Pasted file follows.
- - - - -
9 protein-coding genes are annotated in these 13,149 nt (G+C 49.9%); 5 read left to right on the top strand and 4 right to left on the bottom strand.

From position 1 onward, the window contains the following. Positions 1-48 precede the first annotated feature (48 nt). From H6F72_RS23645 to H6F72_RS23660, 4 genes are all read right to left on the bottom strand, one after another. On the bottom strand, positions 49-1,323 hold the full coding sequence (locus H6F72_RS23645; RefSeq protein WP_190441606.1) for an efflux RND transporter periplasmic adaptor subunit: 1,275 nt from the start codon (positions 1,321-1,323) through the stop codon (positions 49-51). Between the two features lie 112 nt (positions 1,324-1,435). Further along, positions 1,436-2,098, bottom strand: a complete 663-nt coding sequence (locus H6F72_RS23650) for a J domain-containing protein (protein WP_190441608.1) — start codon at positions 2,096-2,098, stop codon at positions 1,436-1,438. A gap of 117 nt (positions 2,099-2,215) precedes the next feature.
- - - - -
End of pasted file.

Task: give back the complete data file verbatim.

9 protein-coding genes are annotated in these 13,149 nt (G+C 49.9%); 5 read left to right on the top strand and 4 right to left on the bottom strand.

From position 1 onward, the window contains the following. Positions 1-48 precede the first annotated feature (48 nt). From H6F72_RS23645 to H6F72_RS23660, 4 genes are all read right to left on the bottom strand, one after another. On the bottom strand, positions 49-1,323 hold the full coding sequence (locus H6F72_RS23645; RefSeq protein WP_190441606.1) for an efflux RND transporter periplasmic adaptor subunit: 1,275 nt from the start codon (positions 1,321-1,323) through the stop codon (positions 49-51). Between the two features lie 112 nt (positions 1,324-1,435). Further along, positions 1,436-2,098, bottom strand: a complete 663-nt coding sequence (locus H6F72_RS23650) for a J domain-containing protein (protein WP_190441608.1) — start codon at positions 2,096-2,098, stop codon at positions 1,436-1,438. A gap of 117 nt (positions 2,099-2,215) precedes the next feature.